For example, when the Maritime Hotel on Ninth Avenue between 16th and 17th Streets was sold in 2001, Mr. Born and Mr. Drukier were outbid by Sean MacPherson and Eric Goode.

"The next day Eric Goode called us," with an invitation to join the deal, Mr. Born said, and they are now partners in the project, where the rooms have porthole windows.

When Henry Kallan, who now owns and operates several hotels in Manhattan and one in Prague, wanted to buy his first, the Hotel Elyse on East 54th Street, he sought assistance. "Henry came to us and said, 'I need your help,' " Mr. Born said. "So the three of us bought it. This sort of thing has happened many times."

And not every project develops strictly according to the original plan. A few blocks to the south of the Maritime, at Ninth Avenue and 13th Street, Mr. Born and Mr. Drukier bought a trapezoidal-shaped piece of land as the site of a future hotel.

After the attack of Sept. 11, however, they decided not to go ahead with new construction, but leased the land to William and Michael Achenbaum, a father and son team, who have built the Hotel Gansevoort on the site. They, in turn, have hired Mr. Kallen to manage the property.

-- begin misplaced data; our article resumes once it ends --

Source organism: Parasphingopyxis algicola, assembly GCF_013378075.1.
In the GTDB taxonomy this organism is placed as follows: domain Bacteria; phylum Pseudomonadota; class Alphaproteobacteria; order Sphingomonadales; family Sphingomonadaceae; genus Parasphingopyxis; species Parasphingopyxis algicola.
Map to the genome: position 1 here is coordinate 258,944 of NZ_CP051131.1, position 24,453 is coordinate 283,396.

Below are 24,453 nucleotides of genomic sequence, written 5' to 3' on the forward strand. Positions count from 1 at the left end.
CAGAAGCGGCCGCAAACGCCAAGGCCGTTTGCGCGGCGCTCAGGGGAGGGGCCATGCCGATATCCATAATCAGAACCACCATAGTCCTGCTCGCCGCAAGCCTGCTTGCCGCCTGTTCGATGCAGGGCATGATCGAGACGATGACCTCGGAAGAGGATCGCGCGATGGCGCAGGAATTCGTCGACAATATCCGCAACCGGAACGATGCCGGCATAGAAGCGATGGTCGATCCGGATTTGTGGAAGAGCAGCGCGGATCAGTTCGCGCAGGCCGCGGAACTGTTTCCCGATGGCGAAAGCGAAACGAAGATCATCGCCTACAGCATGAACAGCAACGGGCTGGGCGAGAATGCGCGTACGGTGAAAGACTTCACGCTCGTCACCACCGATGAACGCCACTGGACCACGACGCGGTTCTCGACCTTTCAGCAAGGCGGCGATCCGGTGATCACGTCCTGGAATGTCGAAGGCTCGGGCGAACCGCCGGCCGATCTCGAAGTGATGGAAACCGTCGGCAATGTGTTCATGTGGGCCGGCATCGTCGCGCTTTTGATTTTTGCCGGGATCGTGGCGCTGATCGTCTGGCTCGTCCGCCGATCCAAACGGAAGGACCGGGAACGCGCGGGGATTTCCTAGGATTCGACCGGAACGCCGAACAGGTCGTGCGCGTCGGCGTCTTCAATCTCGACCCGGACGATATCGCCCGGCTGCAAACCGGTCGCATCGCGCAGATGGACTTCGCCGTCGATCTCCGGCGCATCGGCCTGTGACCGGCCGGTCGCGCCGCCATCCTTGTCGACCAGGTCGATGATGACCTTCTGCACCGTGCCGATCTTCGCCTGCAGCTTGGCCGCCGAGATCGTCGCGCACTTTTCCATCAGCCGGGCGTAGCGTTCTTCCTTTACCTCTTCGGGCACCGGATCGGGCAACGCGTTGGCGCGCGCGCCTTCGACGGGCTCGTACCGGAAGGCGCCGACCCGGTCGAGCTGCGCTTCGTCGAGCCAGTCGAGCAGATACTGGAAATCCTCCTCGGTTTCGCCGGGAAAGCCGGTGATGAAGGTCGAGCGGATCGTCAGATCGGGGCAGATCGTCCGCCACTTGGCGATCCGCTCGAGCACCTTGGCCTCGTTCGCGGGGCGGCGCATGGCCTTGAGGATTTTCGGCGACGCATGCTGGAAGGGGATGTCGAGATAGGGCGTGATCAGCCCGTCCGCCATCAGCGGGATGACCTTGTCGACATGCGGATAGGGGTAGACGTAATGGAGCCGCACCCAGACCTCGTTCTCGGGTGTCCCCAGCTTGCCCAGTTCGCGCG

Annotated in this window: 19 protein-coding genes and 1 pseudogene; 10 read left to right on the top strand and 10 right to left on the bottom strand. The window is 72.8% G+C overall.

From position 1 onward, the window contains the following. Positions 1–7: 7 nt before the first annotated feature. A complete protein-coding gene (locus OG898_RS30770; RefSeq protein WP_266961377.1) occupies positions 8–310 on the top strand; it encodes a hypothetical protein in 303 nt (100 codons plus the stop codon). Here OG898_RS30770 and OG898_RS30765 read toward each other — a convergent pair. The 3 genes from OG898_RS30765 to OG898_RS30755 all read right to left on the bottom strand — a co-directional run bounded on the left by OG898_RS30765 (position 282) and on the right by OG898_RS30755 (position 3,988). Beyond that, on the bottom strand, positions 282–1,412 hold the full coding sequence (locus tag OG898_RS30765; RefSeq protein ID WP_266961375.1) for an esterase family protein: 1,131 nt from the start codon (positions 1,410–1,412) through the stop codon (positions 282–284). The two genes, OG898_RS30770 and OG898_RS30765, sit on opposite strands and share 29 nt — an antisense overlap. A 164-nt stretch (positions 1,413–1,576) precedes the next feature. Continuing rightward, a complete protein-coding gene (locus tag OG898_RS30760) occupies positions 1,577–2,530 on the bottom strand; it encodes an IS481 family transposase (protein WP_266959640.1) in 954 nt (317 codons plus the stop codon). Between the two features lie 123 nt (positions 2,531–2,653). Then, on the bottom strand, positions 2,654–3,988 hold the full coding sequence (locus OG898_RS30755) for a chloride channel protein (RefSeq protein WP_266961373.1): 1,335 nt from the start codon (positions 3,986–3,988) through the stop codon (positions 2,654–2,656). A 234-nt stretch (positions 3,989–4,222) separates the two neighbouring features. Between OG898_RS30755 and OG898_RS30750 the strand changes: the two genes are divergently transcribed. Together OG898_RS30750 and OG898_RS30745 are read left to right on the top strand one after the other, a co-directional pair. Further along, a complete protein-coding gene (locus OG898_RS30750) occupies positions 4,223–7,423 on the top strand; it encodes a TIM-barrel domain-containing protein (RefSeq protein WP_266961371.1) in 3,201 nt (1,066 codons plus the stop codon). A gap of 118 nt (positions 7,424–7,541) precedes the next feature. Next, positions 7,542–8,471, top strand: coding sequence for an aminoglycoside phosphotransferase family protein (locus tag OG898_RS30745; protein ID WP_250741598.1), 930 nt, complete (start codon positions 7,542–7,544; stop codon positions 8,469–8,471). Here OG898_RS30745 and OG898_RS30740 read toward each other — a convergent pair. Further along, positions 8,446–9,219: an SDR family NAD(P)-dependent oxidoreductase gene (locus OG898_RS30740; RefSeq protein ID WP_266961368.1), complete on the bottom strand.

Mr. Born said he and Mr. Drukier can manage their holdings and seek acquisitions without a staff because almost all of their portfolio is on the island of Manhattan. "I can visit five properties on a given day, and I know the faces of the people at all of them," he said.

He added that direct contact with property managers means he gets unfiltered information. "From a management point of view, the more people between us and a property means the less accurate information we get," Mr. Born said.

Mr. Born and Mr. Drukier see their unusual backgrounds as an advantage in dealing with the crises that arise in real estate development.

"When I was a surgical resident at Bellevue and they brought in a bunch of cops and robbers with knife and bullet wounds, I learned how to take a deep breath and slow down and not panic," Mr. Born said.

Mr. Drukier added, "And what we are doing is real estate, not life and death."

Mr. Drukier said the new hotel in TriBeCa at North Moore and Greenwich Streets would not have gone forward without the participation of Mr. DeNiro. "He owned the land and wanted to build a hotel," he said. "After talking to all the usual suspects, some mutual friends put him in touch with us."

The hotel, which has not yet been named, will be "very upscale," Mr. Born said, "with many very large suites." He said it would be designed for people who have to relocate to New York for a period of months -- such as actors making a movie in the city.

Mr. Born admits he has a tendency to dive into the details of a deal, arguing with lawyers about clauses in a contract and with accountants about the financial structure. Once, when he was pressing an interior decorator about materials and colors for a hotel renovation, the decorator remarked that he seemed to be the type of person who told doctors what to prescribe.

"That" said Mr. Drukier, "is the only thing he is qualified to do."